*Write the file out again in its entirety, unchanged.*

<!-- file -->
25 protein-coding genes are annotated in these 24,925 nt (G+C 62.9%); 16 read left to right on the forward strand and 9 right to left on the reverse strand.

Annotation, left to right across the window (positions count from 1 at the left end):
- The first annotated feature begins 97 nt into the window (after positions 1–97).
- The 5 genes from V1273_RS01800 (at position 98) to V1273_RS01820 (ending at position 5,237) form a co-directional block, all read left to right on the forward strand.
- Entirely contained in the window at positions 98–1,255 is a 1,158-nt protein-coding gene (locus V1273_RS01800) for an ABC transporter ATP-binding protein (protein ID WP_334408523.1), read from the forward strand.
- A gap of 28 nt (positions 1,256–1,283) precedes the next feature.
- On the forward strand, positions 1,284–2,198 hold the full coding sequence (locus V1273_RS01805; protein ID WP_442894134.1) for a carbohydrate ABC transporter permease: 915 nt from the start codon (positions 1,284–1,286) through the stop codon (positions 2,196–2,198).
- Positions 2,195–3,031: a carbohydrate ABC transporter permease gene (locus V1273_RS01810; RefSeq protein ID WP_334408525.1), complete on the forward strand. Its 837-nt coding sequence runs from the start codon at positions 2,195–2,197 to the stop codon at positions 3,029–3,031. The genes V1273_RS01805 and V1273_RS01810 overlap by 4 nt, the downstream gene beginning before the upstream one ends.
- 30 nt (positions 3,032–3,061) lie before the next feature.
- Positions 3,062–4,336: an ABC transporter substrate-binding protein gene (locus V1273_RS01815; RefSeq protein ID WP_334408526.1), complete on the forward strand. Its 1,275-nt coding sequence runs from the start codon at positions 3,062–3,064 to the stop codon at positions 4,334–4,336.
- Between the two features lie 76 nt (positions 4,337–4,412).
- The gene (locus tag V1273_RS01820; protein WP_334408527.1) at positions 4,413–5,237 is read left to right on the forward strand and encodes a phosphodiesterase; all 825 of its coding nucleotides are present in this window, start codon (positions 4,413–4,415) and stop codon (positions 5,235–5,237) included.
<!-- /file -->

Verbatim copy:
25 protein-coding genes are annotated in these 24,925 nt (G+C 62.9%); 16 read left to right on the forward strand and 9 right to left on the reverse strand.

Annotation, left to right across the window (positions count from 1 at the left end):
- The first annotated feature begins 97 nt into the window (after positions 1–97).
- The 5 genes from V1273_RS01800 (at position 98) to V1273_RS01820 (ending at position 5,237) form a co-directional block, all read left to right on the forward strand.
- Entirely contained in the window at positions 98–1,255 is a 1,158-nt protein-coding gene (locus V1273_RS01800) for an ABC transporter ATP-binding protein (protein ID WP_334408523.1), read from the forward strand.
- A gap of 28 nt (positions 1,256–1,283) precedes the next feature.
- On the forward strand, positions 1,284–2,198 hold the full coding sequence (locus V1273_RS01805; protein ID WP_442894134.1) for a carbohydrate ABC transporter permease: 915 nt from the start codon (positions 1,284–1,286) through the stop codon (positions 2,196–2,198).
- Positions 2,195–3,031: a carbohydrate ABC transporter permease gene (locus V1273_RS01810; RefSeq protein ID WP_334408525.1), complete on the forward strand. Its 837-nt coding sequence runs from the start codon at positions 2,195–2,197 to the stop codon at positions 3,029–3,031. The genes V1273_RS01805 and V1273_RS01810 overlap by 4 nt, the downstream gene beginning before the upstream one ends.
- 30 nt (positions 3,032–3,061) lie before the next feature.
- Positions 3,062–4,336: an ABC transporter substrate-binding protein gene (locus V1273_RS01815; RefSeq protein ID WP_334408526.1), complete on the forward strand. Its 1,275-nt coding sequence runs from the start codon at positions 3,062–3,064 to the stop codon at positions 4,334–4,336.
- Between the two features lie 76 nt (positions 4,337–4,412).
- The gene (locus tag V1273_RS01820; protein WP_334408527.1) at positions 4,413–5,237 is read left to right on the forward strand and encodes a phosphodiesterase; all 825 of its coding nucleotides are present in this window, start codon (positions 4,413–4,415) and stop codon (positions 5,235–5,237) included.